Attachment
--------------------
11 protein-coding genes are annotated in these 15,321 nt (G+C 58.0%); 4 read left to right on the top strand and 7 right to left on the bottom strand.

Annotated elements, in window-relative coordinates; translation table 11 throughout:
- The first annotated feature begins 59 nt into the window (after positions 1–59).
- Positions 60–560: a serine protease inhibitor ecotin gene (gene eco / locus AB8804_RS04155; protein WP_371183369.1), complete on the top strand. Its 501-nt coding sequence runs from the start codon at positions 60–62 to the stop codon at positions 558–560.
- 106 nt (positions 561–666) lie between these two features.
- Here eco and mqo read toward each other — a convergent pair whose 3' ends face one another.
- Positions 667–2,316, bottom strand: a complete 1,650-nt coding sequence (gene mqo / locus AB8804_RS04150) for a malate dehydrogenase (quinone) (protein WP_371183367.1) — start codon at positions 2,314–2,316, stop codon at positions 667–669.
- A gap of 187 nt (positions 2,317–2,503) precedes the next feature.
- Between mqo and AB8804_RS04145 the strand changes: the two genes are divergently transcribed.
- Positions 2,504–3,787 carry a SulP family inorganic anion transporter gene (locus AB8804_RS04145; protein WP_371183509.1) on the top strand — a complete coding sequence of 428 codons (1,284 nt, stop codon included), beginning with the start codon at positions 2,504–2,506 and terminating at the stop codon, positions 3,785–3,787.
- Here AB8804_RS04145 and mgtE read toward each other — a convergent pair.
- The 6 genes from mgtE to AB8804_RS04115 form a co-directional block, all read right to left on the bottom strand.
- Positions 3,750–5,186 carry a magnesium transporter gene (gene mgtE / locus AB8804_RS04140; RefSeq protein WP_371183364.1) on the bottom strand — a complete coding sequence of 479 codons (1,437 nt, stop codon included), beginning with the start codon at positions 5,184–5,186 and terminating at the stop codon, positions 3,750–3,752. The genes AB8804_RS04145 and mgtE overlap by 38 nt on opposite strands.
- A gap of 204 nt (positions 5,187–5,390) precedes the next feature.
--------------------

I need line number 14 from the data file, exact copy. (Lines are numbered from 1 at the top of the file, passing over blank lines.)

- A gap of 204 nt (positions 5,187–5,390) precedes the next feature.